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Discussion Starter · #1 · (Edited)
I just read this on a site and I was curious if anyone else has read it . What do you think?

The PCM in the vehicle calculates transmission shift points based on several sensor inputs, including MAP, Throttle position, temperature, and Mass airflow signal.
A very common cause of shift related concerns such as you describe is from using aftermarket oil impregnated air filters, such as K&N. GM has released a service bulletin (#04-07-30-013A) describing erratic transmission shifting, possibly leading to internal clutch and band damage from use of K&N air filters.
What happens is this:
The mass airflow sensor that measures the air entering the engine has a thin platinum wire placed through the path of the incoming air (if you look directly into the sensor throat, you will see this wire). The air flowing past the wire cools it, thereby changing it's resistance; the internal circuitry in the MAF sensor uses this change in resistance to change the frequency of the MAF signal. Upon engine shutdown, the PCM sends direct battery current through the MAF sensor wire to momentarily heat it up to a very high temperature to burn off any dust or small amounts of contamination that may have come in contact with it during operation.
When an oil type air filter is installed, the filter releases small amounts of oil mist into the airstream entering the engine. This oil mist coats the MAF sensor wire, contaminating it and results in it misreading the airflow rate. When the burn-off sequence occurs, any minute amount of oil tends to turn into coke-like deposits that further insulate the MAF wire, making the problem get gradually worse over time. Once this happens, the MAF sensor is destroyed; it cannot be cleaned or repaired.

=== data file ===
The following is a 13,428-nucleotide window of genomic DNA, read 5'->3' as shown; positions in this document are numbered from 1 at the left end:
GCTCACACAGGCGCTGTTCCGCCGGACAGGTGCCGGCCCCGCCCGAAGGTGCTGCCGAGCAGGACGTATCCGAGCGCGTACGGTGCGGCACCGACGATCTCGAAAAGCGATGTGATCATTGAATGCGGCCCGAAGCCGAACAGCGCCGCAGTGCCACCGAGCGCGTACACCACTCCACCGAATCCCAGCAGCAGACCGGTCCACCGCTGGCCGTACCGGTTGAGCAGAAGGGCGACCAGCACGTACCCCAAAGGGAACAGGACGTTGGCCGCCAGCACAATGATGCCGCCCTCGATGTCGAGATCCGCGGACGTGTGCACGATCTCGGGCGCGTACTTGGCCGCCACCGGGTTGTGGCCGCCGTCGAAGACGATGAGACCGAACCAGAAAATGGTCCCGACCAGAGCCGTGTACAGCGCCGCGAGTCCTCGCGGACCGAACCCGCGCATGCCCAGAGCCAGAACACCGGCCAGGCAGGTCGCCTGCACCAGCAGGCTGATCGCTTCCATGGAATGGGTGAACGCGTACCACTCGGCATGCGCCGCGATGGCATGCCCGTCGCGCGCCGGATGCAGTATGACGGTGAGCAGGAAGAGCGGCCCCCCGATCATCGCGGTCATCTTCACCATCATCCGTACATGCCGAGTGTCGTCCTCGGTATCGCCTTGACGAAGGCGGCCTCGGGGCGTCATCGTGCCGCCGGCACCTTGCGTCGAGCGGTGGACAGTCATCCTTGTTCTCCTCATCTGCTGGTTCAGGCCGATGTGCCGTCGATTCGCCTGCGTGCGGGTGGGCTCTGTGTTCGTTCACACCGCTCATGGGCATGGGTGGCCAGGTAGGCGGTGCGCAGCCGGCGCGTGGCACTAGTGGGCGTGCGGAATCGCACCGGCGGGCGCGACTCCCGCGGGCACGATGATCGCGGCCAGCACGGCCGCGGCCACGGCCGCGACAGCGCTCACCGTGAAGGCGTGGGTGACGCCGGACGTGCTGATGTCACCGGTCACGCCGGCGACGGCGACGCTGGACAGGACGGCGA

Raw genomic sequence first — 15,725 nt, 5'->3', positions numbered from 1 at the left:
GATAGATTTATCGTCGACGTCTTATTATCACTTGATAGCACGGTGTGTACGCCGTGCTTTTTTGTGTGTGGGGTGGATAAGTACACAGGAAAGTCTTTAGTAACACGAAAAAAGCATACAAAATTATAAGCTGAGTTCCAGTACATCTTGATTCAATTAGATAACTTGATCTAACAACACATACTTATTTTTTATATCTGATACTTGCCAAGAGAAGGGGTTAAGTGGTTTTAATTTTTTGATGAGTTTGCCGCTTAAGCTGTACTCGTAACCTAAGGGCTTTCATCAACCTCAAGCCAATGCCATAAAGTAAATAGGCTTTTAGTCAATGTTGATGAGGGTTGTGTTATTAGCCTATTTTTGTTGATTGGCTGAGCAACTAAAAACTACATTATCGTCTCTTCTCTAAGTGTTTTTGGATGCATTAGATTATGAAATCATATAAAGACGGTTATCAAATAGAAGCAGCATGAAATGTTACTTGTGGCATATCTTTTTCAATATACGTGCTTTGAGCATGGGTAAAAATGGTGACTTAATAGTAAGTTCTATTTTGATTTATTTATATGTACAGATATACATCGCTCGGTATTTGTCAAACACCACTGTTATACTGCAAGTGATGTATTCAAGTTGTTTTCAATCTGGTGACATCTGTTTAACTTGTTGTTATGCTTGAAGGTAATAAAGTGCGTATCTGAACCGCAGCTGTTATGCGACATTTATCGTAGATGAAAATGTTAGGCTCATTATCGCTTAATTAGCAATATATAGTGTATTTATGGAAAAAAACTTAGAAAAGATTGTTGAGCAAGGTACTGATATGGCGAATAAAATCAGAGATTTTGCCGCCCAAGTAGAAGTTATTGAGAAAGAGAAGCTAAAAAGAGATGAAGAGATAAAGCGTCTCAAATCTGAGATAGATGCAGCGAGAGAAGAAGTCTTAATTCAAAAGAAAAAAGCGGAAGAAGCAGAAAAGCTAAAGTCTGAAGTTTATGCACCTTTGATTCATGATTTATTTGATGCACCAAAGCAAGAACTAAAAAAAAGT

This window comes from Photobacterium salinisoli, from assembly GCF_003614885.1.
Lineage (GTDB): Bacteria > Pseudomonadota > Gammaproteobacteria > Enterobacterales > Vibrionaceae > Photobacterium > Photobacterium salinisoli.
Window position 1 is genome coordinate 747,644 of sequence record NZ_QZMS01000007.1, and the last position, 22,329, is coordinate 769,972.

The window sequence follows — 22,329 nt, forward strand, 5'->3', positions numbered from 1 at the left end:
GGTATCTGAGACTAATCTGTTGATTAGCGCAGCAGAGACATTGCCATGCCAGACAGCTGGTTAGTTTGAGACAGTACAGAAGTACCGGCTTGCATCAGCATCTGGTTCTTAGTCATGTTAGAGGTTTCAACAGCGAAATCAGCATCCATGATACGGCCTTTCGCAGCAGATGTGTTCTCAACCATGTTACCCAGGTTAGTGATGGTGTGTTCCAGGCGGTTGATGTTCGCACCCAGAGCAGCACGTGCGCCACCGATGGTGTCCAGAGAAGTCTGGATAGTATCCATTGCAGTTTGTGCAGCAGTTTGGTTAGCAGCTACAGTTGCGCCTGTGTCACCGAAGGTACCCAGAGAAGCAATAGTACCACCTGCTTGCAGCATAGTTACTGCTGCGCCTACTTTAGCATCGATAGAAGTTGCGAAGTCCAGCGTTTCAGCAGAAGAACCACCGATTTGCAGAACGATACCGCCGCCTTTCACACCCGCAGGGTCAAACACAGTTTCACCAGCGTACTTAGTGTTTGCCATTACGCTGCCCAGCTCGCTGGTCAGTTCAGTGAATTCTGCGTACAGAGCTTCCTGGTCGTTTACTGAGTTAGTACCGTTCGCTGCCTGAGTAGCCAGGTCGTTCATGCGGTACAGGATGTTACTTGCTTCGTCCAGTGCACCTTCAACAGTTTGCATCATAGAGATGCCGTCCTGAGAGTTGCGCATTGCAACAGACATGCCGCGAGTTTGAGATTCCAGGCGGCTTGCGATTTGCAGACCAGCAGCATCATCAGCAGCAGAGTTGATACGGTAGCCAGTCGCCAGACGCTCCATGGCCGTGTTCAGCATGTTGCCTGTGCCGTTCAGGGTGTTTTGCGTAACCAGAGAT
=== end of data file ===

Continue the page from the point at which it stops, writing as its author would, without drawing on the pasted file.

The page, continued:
The change in MAF signal that results from the contamination causes the PCM to calculate the transmission shift points incorrectly because it thinks the engine load is different than it actually is. Repeatedly applying internal friction components at the wrong time and at the wrong rate can result in premature wear and internal transmission damage. GM first came out with this service bulletin because they became aware of customers with K&N filters experiencing a higher than normal rate oftransmission failures while still under new car warranty.
I would suggest getting rid of the K&N filter and switching back to a good quality paper type filter, and installing a new mass airflow sensor. This will restore proper transmission operation unless internal damage has occurred by this point.
 

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I don't buy into this, unless someone really over-oiled their filter. Also, it is a good idea to clean the MAF sensor with alcohol every so often anyhow. Even with a paper filter, they get covered in a thin layer of dirt that, I think, would do the same thing.

FWIW, I have had a K&N filter installed on my car for 50k miles, and have 148,000+ on the odometer. Never noticed any problems, knock on wood.

Maybe on a car where the MAF was placed very close to the filter this would be a bigger issue?
 
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